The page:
It could make the writer obsessive about what comments she’s getting and how many. It could have her returning to a post many times on the day it’s posted in order to see how it’s doing. This activity is supposedly based on the above-mentioned assumption that it’s of utmost importance to read your readers’ comments and interact with them. But this what writing is supposed to be about? I don’t remember reading about the importance of obsessing over readership/commenting in On Writing by Stephen King.
It almost definitely creates a situation where the writer becomes dependent on external feedback – writing passionately after getting good feedback and hiding miserably in a corner after negative feedback. And when you’re bombarded with feedback (silence is feedback too), it’s a creativity-sucker (or a muse-muter).
I think one of the great challenges for writers is figuring out how to tap into our own feedback system and decide selectively who is worthy of our listening ears. From whom am I truly interested to hear what they think and continue developing my writing accordingly? This is a question not to be taken lightly!
For now, this piece is dedicated to the talented bloggers I know who periodically curl up in a corner because of the interactions they need to deal with online. When I hear about it, I feel like giving them a virtual slap and saying, “Don’t you see that you’re writing is good? Continue on, my friend. Continue on.”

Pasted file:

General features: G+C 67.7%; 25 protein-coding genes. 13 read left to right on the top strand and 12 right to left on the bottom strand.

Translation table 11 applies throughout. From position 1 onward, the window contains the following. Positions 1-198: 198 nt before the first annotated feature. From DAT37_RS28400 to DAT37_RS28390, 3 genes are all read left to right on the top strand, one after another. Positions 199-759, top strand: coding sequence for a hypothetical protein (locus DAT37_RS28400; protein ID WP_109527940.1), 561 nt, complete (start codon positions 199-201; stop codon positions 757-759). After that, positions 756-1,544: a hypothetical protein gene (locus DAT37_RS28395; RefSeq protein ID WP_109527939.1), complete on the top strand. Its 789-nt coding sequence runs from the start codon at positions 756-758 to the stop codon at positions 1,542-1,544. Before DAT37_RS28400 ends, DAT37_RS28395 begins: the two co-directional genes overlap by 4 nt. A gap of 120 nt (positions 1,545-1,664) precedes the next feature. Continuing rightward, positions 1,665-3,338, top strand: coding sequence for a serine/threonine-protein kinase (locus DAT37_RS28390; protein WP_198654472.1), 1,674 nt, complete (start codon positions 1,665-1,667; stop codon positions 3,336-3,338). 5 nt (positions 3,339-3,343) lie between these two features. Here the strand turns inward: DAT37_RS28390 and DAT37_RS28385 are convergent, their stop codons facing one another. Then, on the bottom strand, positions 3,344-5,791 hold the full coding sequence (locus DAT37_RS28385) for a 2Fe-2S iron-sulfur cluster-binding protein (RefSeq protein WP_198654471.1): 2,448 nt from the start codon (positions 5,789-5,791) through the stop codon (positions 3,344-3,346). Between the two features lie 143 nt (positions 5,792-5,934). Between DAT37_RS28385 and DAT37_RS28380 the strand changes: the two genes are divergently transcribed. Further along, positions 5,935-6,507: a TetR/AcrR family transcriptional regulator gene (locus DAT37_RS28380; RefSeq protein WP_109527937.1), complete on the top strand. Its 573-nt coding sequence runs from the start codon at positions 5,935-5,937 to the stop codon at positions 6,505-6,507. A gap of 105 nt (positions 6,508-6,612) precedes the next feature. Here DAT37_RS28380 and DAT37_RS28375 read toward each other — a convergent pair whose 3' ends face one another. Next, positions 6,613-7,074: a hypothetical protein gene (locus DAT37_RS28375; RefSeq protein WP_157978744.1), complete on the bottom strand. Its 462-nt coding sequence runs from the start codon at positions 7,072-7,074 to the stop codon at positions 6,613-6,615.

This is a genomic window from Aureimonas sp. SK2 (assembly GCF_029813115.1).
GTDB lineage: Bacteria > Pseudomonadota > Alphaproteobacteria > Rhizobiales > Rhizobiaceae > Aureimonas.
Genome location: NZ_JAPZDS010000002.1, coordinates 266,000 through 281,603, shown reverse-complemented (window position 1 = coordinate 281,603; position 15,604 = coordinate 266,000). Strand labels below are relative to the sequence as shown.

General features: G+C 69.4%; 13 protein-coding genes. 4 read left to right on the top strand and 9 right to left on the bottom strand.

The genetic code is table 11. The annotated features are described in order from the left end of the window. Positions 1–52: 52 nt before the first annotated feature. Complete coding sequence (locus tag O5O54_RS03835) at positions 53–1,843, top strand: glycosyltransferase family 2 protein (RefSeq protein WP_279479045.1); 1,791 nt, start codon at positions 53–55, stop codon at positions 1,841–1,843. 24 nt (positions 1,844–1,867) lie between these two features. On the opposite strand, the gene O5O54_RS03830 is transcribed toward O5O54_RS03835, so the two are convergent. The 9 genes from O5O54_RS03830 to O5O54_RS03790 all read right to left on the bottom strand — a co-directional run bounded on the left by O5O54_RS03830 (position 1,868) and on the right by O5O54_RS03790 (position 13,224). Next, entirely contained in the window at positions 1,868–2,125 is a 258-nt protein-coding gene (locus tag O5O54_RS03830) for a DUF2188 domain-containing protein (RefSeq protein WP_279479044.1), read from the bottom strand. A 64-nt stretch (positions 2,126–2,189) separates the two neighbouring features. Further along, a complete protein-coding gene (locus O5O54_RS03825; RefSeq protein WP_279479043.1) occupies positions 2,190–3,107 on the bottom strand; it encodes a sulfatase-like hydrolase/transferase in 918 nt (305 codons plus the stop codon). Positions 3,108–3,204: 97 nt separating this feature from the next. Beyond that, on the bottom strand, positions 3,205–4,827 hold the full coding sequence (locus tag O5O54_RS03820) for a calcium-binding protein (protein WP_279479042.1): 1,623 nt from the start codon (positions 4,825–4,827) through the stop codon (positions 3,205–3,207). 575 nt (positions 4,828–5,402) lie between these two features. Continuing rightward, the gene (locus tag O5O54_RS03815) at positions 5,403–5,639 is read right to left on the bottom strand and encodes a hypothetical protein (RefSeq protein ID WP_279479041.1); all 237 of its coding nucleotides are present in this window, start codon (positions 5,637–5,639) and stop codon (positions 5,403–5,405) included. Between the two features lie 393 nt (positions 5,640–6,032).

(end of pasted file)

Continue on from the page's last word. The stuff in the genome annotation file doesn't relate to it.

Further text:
That I saw the sunset over the beautiful Pacific?
That I get to sit at Starbucks,
drink my yummy latte?
No worries about it being Sunday night?
That I have a total of two things scheduled weekly
totaling 3.5 hours?
But inside I suffer.
Inside I cry.
I feel empty
the clouds make me cry
no, not from happiness.
that things may never be better
People often ask me if I had fun in Vancouver (where I spent three years). When I arrived I was a very sad person. Here is a taste of that. Written February 18, 2007.
I stop my thoughts.
Am I in this moment? I ask.
I’m thinking about getting inside quickly. I’m speedily walking, slightly hunched over in the icy rain, getting colder and wetter by the second.
I’m chilled to the bone.
I am waiting for this moment to be over.
I stand in place.
With the rain pouring down on me.
I ask myself,
What else is going on now besides my chill and wetness?
It smells so fresh and comforting.
The enveloping sounds are calm, like God touching me.
I stand and smell and look and feel in the moment.
And then I continue to walk home. I walk slower, and more softly so as not to disturb the kind rain’s sounds. Feeling less chilled, I hold myself more erect, and I deeply breathe the fresh air, glad for this cold, wet winter’s night.
I wrote this piece March 15, 2007 as part of a creative writing course with the thoughtful and caring writer and teacher Paul Belserene.
I wrote this piece on March 28, 2007 about my little sister when I lived on the opposite side of the world as her. It was written as part of a creative writing course with the thoughtful and caring writer and teacher Paul Belserene.